Ahmed Zambarakji finds out what it's like to be one of the few men in a Bikram yoga class

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Few things would have guaranteed my dismissal as editor of a glossy men’s fashion magazine quite as swiftly as owning a pair of Speedos.  I am now the secret owner of six pairs, the latest being a very snug pair of purple short shorts that, outside of the confines of a hot and sweaty yoga studio, would be deemed a public offence.  

Indeed, such adventures in polyester are part and parcel of the Bikram yoga lifestyle. Bikram, as many will know, is a very specific kind of yoga practised in a room heated to about 40ºC. Devised by one Bikram Choudhury, the intense practice is known first and foremost for its superficialities: a loyal celebrity following (insert standard trivia about Madonna and Goopy Gwyneth here) and an ability to help people shed excess pounds in no time at all. Its predominantly female fanbase makes me – a 32-year-old amateur athlete turned yogi - into something of an anomaly at my local studio in London Bridge .

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Every once in a while an unsuspecting man will step into the hot, sweaty room and there is an instant awkwardness. These men come in as a last resort, their droopy man boobs and beer guts testament to years spent on a couch rather than in Standing Bow. There is a momentary pause filled with horror and discomfort, as though we’ve just walked in on our mothers perusing the undergarments in Ann Summers. We exchange a half-nod of acknowledgement (perhaps he is trying to ignore the Speedos?) and we spend the rest of the class pretending the other person is not there. Clearly, the stigma that yoga is ‘for girls’ hasn’t quite shifted.

But Bikram, while incredibly popular with women of all shapes and sizes, is anything but lightweight or girly. The new bloke usually finds this out within the first fifteen minutes by which time the heat has humbled him into a semi-conscious state of nausea. If his exercise routine to date has involved bench presses and lat pulls, chances are he will clumsily plough through the first couple of asanas in fifth gear, as though he were doing reps in a gym. He soon collapses in a puddle of his own shame as the girls move elegantly from one pose to the next. If he comes back to class, it is nothing short of a miracle.

So why do I bother going back every day?

As someone who spent the best part of 12 years pounding pavements and ‘feeling the burn’ in testosterone-riddled gyms, I’ve actually come to enjoy working out in the company of women. There is no desperately macho grunting or competitiveness, nor is there any (overt) judgment of anyone else. I also like not ever having to queue for the loo.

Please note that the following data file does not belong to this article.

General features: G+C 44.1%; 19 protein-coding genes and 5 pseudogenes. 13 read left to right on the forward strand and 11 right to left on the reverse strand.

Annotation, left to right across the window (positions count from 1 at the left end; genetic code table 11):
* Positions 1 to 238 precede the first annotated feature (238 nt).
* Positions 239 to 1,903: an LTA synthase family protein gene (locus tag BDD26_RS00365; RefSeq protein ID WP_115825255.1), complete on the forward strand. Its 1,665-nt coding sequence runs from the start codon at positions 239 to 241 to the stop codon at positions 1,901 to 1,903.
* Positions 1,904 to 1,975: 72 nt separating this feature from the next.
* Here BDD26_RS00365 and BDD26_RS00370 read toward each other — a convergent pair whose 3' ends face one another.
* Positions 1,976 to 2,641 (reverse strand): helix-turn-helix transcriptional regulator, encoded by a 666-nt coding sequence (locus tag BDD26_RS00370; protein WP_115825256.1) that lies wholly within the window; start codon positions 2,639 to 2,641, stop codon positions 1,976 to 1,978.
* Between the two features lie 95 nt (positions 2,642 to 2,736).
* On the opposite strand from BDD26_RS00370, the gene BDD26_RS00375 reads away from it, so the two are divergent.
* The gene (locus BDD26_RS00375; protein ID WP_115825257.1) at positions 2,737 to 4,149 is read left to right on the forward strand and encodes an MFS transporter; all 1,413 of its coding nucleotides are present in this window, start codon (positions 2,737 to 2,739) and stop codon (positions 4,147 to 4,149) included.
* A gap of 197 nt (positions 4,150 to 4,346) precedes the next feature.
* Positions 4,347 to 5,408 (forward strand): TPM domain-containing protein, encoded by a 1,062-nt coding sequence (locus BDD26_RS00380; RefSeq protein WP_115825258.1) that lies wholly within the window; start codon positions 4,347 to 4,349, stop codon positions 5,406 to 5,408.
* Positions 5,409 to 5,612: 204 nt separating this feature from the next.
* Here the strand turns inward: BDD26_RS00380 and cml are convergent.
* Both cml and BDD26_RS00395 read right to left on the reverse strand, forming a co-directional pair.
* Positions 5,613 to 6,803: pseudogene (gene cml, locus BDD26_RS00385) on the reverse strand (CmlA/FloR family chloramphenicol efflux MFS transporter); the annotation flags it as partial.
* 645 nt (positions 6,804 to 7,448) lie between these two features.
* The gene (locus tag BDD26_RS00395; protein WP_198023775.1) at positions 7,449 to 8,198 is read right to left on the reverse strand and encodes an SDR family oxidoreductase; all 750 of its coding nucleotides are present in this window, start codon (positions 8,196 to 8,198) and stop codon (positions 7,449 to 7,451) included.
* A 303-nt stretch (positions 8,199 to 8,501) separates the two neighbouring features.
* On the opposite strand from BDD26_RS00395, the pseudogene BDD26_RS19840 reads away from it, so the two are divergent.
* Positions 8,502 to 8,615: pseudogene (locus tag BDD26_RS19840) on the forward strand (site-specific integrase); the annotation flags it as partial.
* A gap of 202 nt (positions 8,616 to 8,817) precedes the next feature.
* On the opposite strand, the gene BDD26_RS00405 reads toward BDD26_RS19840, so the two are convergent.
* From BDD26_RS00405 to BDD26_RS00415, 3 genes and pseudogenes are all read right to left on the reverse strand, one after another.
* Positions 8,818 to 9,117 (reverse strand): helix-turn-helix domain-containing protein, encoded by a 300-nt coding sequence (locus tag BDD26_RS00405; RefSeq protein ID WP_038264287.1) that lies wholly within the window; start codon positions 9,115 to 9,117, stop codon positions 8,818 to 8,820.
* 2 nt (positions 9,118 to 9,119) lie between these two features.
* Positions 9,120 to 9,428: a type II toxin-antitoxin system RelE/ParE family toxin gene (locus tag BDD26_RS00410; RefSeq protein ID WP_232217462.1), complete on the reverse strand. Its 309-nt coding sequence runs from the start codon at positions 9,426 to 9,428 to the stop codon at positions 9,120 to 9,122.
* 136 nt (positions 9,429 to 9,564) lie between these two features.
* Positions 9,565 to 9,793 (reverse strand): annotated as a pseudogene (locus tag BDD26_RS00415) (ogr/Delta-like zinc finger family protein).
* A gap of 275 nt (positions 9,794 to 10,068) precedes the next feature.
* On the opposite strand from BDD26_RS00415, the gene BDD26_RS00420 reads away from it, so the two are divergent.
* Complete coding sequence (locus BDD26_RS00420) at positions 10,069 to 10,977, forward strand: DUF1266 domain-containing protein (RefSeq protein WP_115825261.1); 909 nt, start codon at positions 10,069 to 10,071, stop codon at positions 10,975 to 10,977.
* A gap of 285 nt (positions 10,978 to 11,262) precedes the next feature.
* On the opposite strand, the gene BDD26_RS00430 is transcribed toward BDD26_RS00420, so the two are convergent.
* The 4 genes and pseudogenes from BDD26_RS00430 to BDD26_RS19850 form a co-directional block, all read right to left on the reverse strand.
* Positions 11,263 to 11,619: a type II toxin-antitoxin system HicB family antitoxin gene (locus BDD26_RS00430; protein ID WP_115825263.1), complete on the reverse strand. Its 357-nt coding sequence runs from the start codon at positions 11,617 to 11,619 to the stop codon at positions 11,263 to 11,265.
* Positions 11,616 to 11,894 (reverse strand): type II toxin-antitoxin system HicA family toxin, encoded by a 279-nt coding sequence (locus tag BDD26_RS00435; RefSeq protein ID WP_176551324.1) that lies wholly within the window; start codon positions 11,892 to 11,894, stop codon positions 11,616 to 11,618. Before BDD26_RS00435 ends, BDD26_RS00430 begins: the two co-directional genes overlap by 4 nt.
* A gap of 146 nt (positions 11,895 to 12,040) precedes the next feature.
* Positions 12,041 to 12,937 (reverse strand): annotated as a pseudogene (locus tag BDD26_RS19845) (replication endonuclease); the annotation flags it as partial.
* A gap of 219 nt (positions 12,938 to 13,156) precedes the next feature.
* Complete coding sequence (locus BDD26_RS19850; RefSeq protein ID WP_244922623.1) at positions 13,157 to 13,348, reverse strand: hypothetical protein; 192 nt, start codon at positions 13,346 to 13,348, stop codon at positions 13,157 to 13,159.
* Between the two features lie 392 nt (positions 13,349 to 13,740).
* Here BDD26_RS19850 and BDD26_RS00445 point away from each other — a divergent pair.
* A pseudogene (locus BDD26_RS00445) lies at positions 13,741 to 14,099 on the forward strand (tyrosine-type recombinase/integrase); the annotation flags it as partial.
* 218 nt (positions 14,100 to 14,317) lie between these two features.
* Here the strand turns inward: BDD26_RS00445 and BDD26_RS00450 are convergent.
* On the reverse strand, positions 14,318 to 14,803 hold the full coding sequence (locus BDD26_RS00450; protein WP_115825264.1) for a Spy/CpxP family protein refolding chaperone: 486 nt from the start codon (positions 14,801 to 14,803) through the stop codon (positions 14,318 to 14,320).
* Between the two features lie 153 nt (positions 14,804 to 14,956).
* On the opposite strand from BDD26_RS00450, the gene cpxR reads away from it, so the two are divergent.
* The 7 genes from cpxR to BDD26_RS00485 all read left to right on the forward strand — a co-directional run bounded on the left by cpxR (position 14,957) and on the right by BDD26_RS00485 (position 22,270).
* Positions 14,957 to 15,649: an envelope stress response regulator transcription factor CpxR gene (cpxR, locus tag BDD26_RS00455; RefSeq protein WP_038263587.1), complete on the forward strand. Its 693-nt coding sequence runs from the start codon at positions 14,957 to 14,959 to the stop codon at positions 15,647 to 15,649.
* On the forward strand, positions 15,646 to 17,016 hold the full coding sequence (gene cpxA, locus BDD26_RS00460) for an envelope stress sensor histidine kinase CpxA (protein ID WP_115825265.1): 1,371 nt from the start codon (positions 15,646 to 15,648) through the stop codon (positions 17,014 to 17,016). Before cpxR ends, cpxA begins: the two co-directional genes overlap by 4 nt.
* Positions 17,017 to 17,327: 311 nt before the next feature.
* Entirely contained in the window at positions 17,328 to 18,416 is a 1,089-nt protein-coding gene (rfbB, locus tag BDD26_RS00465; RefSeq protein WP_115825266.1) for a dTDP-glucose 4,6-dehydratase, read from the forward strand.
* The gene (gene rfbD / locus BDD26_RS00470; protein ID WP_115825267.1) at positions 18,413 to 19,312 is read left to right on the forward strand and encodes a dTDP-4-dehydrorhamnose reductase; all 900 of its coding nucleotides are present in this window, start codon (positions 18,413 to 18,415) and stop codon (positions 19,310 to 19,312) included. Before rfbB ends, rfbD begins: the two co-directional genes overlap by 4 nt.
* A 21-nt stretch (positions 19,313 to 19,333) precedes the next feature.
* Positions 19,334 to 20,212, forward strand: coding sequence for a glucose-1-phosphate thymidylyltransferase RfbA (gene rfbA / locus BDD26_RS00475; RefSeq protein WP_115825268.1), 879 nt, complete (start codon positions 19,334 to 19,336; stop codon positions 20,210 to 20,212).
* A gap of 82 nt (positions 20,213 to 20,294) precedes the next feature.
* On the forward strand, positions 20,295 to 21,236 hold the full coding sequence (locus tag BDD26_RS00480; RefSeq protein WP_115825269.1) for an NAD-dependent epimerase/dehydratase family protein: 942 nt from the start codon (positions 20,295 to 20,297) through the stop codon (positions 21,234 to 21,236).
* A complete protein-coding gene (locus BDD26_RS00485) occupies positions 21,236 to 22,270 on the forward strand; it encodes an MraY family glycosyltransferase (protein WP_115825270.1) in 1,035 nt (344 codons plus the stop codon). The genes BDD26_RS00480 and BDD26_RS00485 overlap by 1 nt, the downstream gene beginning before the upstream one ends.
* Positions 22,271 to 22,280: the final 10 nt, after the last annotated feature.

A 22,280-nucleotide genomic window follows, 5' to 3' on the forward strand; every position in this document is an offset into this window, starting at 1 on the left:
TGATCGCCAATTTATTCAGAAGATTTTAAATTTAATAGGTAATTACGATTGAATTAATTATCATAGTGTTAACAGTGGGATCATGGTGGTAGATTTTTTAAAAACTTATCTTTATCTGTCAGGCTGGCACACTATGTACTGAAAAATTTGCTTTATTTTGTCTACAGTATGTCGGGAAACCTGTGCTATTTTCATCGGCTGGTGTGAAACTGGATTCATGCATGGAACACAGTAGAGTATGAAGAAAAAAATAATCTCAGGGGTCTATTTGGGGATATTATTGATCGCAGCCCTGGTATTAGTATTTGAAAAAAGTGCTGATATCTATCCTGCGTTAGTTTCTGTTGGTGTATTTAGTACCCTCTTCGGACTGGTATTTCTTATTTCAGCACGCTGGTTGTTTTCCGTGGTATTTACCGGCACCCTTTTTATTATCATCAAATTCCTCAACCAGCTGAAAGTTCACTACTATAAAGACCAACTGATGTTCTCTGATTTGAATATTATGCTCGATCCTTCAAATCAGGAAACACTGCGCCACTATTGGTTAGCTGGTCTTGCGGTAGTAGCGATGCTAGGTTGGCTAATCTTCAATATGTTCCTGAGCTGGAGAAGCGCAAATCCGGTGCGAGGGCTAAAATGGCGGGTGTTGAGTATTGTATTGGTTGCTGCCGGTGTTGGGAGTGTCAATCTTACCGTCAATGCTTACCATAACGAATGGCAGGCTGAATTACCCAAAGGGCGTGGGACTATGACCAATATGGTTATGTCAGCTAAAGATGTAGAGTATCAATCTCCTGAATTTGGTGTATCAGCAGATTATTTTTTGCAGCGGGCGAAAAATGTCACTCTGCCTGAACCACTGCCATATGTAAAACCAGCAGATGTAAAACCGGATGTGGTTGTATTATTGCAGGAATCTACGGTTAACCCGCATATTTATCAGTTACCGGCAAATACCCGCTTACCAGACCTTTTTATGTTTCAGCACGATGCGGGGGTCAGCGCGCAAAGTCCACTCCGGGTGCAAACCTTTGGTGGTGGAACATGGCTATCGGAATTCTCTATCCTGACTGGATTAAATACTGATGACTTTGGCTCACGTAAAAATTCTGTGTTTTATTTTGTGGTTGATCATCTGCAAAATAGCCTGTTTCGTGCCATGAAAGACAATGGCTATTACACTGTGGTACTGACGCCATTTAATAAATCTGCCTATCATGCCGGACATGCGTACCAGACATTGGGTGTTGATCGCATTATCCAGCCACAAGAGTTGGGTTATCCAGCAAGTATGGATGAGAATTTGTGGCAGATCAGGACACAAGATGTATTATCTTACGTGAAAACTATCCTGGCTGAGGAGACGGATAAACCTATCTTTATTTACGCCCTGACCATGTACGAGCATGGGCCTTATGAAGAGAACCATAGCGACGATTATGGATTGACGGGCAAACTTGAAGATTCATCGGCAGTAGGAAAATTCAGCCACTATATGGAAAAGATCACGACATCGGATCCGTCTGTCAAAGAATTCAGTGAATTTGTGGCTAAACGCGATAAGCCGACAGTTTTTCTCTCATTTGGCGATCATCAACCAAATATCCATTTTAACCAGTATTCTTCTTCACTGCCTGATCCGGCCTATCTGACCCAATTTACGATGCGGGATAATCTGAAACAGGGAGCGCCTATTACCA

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The girls have all sorts of lively banter before and after class: they hang around and sip on Vita Coco (or, if they’re really on trend, Jax Coco) while gossiping about the teachers. The men’s locker room, meanwhile, has a tumbleweed silence about it. In fact, I’ve had more relaxed and natural conversations with other men while stood at a pub urinal than I have had in a yoga studio changing room. This is one of the many reasons why I’ve stayed in the closet about my Bikram practice – my male friends just don’t ‘get it’.

Now that I think about it, I barely mention my practice to anyone outside the confines of my studio. Bikram yoga, you see, is a dirty word in some circles. When I began practising three years ago, I quickly learned that the very mention of Choudhury’s name could elicit a (distinctly un-yogic) storm of foul language from my friends that teach and practise other forms of yoga. They berate the creator for copyrighting a sequence of poses, selling it the world over (there are some 1,600 studios now) and acquiring the largest pool in Beverly Hills along the way. He is a sell-out, they say.

They warn me about the many injuries they have witnessed as a result of Bikram’s gruelling sequence: knee sprains, torn cartilage and so on, mostly caused by heat-induced over-flexibility. Choudhury himself has accumulated more lawsuits than Rolls Royces in recent years. Just months ago the Bikram backlash was compounded with the publication of Hell-Bent: Obsession, Pain, and the Search for Something like Transcendence in Competitive Yoga, a memoir in which the author metamorphoses from a burned out couch potato to competitive yogi and then into a hardened sceptic. The book speaks of compulsive contortionist-like acts, hours of pain and a rather weird underground back-bending club.

And yet, for all the alarm bells that surround it, I still love Bikram yoga. For every horror story, there is a veritable miracle; indeed, Bikram is both curative and preventive medicine. You don’t hear about the people with arthritis who receive the ‘wheelchair’ prognosis only to end up magically doing head-to-knee stands as a result of Bikram’s magic formula. You don’t hear about the trauma survivors that dodge serious surgery or the diabetics that finally manage to shed those life-threatening excess pounds.

I have bounced back from running injuries and retained a large part of the lower-body mobility that I lost when I decided marathons were a smart thing to do during my twenties. As an added bonus, Bikram yoga has even managed to repair and rebalance a rather sluggish and unhappy digestive system.

If only more guys could see the benefits of Bikram. But, then, I don’t really like a busy locker room.

Go to  hotbikramyoga.co.uk  to find your nearest class.

Ahmed has also just finished a yoga marathon of ‘30 days of Bikram’.  Click here to read week one .